Anyhoo, I found out after the fact that this film was made by John Schneider. Yes, that’s the guy who was in Dukes of Hazzard. He used to have a reputation as a lightweight. But if he can assemble a cast like this, he’s got something going.
The movie Smothered should be out by the end of the year. You can follow it on Facebook; search for Smothered The Movie. If I learn more about it, you will too. The photo credit for this delightful ensemble shot goes to Amy Brassette, who operates out of Baton Rouge.
Swamp Creatures And Space Cowboys
I don’t watch the reality TV shows about Louisiana (or any reality TV shows, for that matter), but I know what a big effect these reality TV shows have had on popular culture. In fact, it’s had such a profound effect that some people in New York City recently staged a “glittery glam rock opera” titled Smile Swamp Princess. No lie.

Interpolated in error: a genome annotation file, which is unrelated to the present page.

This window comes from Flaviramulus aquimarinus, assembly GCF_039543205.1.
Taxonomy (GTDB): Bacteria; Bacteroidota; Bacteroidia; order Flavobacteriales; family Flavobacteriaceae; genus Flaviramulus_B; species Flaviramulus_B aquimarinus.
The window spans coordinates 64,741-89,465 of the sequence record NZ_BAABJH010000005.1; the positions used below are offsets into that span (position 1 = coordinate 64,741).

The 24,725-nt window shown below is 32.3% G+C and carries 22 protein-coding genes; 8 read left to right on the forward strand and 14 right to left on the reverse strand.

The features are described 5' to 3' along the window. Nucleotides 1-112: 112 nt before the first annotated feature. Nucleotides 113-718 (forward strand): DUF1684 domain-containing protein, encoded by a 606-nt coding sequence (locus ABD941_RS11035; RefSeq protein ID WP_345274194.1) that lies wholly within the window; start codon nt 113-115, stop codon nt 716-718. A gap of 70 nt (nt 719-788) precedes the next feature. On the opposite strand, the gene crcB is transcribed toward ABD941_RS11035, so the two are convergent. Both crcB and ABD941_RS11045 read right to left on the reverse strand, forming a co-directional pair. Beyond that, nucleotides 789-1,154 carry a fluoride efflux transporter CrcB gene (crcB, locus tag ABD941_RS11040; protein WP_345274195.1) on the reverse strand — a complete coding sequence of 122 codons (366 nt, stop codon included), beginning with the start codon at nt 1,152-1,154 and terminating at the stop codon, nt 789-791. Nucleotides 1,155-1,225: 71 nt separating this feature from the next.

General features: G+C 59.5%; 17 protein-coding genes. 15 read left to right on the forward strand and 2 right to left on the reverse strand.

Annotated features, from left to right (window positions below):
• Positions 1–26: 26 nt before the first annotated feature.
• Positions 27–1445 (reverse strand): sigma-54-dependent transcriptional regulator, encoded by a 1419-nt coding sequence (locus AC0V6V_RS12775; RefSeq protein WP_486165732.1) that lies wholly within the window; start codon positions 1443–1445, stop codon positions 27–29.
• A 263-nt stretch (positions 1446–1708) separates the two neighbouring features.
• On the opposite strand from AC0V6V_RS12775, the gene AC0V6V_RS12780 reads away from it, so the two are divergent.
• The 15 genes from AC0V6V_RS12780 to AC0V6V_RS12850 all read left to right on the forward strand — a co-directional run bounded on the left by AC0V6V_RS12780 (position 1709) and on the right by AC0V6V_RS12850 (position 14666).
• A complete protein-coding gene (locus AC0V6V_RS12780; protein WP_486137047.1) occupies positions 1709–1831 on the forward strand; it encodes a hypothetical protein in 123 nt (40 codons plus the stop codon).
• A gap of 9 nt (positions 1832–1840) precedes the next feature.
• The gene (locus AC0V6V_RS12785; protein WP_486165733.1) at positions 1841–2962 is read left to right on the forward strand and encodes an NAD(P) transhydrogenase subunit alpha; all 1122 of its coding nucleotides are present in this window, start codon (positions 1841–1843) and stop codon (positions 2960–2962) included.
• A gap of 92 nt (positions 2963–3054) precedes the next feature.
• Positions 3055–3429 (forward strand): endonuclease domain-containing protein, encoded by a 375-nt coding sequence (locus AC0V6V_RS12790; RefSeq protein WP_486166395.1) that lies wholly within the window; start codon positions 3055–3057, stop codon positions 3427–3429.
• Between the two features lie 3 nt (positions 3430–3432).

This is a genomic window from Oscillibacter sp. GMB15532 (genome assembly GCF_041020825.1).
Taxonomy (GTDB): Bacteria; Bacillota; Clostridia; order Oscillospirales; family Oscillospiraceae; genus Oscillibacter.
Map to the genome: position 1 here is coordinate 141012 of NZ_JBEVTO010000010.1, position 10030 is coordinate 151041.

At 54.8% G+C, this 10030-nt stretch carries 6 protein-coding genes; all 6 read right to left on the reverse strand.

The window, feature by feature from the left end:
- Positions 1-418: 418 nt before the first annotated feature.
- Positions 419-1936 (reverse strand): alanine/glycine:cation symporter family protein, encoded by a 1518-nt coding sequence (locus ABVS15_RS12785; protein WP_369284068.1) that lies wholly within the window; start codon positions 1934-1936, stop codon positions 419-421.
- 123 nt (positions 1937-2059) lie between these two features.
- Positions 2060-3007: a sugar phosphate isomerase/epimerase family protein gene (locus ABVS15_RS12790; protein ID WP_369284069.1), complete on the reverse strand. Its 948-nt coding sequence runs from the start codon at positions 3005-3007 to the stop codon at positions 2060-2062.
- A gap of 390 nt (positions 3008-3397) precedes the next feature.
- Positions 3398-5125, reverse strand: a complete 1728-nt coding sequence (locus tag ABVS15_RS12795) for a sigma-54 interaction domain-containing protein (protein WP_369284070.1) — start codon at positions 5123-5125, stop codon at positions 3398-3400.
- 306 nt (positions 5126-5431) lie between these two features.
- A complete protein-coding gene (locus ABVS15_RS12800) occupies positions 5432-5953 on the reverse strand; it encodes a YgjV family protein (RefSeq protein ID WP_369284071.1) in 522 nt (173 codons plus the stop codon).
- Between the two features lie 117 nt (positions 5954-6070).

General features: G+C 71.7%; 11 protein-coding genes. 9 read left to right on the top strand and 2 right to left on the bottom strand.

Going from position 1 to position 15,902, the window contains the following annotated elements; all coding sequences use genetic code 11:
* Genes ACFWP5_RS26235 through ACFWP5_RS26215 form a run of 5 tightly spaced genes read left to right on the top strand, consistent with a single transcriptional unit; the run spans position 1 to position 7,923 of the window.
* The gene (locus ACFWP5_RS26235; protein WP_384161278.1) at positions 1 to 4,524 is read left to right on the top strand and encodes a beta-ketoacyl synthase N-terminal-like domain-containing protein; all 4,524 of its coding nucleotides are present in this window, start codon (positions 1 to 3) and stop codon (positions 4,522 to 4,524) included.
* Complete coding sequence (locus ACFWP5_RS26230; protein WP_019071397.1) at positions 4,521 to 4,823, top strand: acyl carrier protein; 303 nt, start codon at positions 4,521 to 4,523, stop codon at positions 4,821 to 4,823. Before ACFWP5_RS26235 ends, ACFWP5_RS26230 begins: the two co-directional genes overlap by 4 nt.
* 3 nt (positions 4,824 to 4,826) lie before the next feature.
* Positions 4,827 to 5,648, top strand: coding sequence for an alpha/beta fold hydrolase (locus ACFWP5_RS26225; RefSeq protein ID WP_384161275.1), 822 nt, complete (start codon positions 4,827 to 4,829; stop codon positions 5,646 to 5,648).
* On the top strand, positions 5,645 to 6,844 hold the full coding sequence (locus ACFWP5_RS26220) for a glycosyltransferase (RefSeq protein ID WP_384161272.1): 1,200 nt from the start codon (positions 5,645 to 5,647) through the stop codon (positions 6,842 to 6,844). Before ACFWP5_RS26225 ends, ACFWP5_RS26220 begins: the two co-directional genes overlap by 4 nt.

The operatic world portrayed in Smile Swamp Princess was said to be populated by “swamp creatures and space cowboys.” The songwriters — or composers, if you prefer — said the space cowboy was their homage to David Bowie, who was seen as setting a good precedent for “a theatrical rock show.”
The show’s creators say the show is supposed to provide “insight into the post-adolescent struggle to adulthood.”
You may never see or hear it. But if you want to, the best place to start may be smileswampprincess.com.
Giving Back To My Column
Some of you may have had the misfortune of reading my File 13 on clichés a few weeks back. In it, I noted how much hot air is generated with the atrocious cliché “giving back to the community.”